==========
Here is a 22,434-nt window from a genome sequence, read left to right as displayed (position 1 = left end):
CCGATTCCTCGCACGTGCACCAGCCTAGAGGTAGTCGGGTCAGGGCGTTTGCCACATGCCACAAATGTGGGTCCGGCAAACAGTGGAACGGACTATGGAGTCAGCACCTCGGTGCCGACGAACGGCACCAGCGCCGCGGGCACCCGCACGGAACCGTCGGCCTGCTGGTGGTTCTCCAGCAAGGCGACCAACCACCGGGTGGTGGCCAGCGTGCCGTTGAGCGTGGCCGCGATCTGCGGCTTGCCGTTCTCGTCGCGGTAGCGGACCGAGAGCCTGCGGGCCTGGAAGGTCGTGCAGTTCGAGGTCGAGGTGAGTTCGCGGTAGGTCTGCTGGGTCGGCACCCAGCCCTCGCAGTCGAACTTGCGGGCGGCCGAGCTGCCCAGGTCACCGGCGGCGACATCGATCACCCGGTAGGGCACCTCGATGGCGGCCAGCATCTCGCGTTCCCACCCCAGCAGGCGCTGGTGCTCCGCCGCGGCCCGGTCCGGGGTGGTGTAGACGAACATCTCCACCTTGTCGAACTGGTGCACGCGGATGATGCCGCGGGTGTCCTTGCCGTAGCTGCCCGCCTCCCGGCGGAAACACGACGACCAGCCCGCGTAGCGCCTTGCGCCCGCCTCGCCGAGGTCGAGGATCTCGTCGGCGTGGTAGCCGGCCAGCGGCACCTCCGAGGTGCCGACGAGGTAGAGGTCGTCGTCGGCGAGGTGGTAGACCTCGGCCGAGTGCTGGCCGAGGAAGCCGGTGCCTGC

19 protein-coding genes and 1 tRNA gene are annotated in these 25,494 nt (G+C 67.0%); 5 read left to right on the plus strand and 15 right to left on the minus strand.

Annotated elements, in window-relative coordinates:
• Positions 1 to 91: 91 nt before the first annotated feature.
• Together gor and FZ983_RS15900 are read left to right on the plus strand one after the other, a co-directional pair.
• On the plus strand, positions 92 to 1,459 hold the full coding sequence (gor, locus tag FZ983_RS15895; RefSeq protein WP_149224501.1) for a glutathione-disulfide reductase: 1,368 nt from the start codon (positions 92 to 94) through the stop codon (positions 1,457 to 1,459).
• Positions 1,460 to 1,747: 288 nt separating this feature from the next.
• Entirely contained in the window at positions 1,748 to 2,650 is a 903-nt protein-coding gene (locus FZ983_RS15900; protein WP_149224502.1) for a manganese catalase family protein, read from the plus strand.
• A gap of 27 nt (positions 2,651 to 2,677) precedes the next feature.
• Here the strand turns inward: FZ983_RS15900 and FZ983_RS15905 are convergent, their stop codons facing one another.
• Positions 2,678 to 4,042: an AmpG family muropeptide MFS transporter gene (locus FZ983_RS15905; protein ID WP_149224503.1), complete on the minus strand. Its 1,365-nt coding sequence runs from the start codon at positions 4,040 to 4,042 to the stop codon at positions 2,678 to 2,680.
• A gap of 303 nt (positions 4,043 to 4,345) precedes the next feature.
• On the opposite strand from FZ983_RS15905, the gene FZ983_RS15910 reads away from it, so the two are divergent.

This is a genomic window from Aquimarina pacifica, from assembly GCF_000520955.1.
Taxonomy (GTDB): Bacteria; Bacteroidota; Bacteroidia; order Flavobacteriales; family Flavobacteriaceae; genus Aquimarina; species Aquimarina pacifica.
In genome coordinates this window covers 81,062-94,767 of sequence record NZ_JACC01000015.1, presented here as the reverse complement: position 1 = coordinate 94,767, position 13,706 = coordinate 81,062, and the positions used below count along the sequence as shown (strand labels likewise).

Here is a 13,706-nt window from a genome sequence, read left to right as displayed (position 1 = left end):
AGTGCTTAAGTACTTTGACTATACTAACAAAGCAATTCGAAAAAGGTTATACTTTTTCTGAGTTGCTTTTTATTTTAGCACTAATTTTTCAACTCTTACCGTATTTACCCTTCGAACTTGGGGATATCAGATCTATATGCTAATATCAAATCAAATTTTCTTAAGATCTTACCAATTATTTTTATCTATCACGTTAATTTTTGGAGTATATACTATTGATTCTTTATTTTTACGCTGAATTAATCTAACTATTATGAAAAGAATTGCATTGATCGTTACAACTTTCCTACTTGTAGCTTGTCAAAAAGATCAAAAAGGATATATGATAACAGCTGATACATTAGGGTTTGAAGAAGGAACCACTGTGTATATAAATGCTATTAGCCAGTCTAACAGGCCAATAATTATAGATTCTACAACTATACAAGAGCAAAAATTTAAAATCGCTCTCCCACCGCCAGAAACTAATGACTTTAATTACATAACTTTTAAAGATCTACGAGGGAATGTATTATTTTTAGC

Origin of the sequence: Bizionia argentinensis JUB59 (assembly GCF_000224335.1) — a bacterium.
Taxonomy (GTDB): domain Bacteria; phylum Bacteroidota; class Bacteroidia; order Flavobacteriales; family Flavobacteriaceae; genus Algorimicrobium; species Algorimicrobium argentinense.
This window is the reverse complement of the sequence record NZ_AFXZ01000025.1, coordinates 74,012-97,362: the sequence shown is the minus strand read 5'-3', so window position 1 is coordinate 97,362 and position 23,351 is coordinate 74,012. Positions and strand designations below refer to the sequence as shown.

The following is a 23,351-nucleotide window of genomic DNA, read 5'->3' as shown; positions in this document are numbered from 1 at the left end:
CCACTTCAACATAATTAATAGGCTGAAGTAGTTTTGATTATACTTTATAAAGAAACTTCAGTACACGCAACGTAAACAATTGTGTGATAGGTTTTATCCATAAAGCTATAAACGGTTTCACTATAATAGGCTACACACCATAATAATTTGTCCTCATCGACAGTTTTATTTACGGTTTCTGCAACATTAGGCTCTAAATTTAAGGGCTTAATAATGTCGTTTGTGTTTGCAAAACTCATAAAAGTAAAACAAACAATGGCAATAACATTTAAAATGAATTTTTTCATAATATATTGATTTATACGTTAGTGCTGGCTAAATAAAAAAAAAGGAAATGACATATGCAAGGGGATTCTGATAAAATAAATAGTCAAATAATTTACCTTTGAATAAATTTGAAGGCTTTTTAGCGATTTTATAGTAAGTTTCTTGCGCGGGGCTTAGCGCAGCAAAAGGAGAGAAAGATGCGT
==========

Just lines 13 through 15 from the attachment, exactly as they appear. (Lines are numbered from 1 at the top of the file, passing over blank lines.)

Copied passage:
• A gap of 303 nt (positions 4,043 to 4,345) precedes the next feature.
• On the opposite strand from FZ983_RS15905, the gene FZ983_RS15910 reads away from it, so the two are divergent.

This is a genomic window from Aquimarina pacifica, from assembly GCF_000520955.1.